Long story short, I wanted to try Odyssey of the Mind with my kids and I've been working with the school since last autumn to get the program organized and rolling. I was hoping OM would be a good way to help my very (truly) creative kids apply their ideas and learn some life skills. I thought it would be a good way to make friends for them and begin to network with other parents. There was some good that came out of it, but mostly things have been slowly falling apart over the last month and then last Saturday (competition day) things blew up. I'm trying not to go into details because I know it's not Christlike and because I don't believe rehashing events is going to change how I feel about them. Some people did some things that really hurt me and hurt my kids because I made some mistakes that they felt jeopardized their chances of doing well in competition. One parent went so far as to grab me by a shoulder and question me as to why I would screw things up that way. Another parent left me a phone message with her yelling in to the phone. They also yelled at my children and said rude things to them.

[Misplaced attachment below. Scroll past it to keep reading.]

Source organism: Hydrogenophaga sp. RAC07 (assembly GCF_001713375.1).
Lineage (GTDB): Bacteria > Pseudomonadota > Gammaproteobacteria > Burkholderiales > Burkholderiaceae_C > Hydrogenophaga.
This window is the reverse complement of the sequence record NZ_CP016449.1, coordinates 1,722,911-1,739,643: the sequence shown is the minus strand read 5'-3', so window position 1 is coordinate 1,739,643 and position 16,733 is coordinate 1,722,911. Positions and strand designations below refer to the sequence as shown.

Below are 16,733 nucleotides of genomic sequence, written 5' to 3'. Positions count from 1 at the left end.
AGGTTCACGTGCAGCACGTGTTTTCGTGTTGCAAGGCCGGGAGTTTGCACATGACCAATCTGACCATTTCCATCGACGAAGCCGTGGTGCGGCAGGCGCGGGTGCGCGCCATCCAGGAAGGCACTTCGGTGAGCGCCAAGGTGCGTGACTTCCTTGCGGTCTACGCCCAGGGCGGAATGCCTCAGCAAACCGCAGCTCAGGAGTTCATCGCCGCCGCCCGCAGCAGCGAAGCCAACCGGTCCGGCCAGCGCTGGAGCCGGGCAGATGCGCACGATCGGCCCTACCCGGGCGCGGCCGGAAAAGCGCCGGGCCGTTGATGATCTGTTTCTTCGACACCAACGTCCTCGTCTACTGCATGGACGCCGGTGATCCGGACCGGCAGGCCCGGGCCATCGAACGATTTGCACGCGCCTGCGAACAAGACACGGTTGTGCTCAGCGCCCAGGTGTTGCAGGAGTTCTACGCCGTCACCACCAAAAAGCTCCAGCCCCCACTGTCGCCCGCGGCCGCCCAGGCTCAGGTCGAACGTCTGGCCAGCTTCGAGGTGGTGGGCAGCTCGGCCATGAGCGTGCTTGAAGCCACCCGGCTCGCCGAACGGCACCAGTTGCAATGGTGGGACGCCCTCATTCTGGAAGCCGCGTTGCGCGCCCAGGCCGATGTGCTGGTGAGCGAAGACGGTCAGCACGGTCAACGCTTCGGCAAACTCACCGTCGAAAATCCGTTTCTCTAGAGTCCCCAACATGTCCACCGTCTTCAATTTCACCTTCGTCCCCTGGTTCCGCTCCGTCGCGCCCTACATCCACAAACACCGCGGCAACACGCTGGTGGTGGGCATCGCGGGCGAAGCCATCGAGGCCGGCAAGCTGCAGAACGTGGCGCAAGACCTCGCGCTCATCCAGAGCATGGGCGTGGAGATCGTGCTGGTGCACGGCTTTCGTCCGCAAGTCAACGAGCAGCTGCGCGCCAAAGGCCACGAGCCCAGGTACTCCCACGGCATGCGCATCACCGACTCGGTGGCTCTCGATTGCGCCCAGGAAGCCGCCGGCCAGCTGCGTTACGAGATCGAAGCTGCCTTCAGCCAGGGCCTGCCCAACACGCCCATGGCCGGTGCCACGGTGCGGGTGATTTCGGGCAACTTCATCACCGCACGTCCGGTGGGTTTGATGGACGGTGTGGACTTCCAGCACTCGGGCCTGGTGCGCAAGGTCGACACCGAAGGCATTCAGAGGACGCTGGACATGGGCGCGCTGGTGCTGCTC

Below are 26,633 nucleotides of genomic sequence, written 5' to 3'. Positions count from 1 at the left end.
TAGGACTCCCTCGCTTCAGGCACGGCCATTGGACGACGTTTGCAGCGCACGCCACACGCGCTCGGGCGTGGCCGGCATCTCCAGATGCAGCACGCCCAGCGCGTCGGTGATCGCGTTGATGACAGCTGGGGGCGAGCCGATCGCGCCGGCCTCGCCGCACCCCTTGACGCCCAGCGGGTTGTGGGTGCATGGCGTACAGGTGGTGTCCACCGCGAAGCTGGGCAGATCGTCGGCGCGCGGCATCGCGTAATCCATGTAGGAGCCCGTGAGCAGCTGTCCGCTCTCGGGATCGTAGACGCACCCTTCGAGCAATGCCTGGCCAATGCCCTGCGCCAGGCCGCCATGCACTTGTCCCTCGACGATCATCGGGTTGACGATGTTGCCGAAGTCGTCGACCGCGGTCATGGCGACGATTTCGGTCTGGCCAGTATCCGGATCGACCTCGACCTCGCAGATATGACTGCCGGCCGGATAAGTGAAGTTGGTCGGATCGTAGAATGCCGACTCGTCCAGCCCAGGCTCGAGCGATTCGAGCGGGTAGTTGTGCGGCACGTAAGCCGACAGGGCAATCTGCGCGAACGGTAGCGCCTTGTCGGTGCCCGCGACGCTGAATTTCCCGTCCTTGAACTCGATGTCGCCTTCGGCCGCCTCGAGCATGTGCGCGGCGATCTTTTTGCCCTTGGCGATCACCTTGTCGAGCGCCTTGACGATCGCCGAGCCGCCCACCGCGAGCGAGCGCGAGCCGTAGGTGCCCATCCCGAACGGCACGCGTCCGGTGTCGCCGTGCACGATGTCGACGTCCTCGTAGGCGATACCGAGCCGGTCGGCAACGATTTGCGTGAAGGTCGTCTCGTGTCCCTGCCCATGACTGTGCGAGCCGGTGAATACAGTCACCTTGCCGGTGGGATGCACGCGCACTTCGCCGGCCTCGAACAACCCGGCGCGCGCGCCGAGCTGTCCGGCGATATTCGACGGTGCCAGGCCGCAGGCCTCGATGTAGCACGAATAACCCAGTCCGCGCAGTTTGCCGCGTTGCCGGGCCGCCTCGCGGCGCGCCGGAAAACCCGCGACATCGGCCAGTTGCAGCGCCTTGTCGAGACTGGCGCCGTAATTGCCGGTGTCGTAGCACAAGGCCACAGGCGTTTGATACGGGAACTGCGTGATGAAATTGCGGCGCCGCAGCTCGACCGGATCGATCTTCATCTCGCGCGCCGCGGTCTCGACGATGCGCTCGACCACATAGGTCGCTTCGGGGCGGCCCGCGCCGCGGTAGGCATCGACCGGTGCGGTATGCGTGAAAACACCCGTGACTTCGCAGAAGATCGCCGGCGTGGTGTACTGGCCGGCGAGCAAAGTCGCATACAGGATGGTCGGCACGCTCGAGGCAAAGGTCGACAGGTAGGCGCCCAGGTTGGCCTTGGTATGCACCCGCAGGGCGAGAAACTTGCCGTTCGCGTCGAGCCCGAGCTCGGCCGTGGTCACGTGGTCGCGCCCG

It was humiliating. It was hurtful. And I can't shake it.

I'm really, really sad about it. I'm angry about it.

And, me being me, I turn it all on myself.

My kids have also been train wrecks today.  Lots of tantrums, screaming, crying. A complete mess.